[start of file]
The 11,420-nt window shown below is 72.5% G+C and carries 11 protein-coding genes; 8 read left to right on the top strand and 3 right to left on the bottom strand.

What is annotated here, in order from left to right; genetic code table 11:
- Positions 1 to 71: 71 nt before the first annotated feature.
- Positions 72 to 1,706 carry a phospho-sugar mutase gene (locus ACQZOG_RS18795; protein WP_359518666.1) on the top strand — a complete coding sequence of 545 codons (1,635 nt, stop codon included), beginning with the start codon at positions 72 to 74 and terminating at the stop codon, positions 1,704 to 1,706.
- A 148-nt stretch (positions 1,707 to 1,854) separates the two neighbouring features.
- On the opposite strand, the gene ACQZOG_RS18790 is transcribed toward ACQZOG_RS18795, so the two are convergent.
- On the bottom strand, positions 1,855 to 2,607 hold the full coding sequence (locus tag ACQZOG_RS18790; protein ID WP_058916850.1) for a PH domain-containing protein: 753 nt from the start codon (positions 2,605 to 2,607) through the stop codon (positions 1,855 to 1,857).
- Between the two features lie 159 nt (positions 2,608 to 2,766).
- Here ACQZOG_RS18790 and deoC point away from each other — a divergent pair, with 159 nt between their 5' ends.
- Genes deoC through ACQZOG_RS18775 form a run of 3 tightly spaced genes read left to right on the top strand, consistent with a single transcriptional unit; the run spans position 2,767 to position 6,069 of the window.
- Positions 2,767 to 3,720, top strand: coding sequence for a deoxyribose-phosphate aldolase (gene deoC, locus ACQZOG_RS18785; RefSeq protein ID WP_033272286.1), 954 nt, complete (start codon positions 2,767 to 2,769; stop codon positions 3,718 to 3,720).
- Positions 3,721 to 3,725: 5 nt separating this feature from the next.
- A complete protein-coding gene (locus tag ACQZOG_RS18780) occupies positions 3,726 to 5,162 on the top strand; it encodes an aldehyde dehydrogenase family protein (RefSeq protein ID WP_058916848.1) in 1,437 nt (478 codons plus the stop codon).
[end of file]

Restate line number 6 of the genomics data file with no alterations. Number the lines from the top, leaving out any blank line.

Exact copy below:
- On the opposite strand, the gene ACQZOG_RS18790 is transcribed toward ACQZOG_RS18795, so the two are convergent.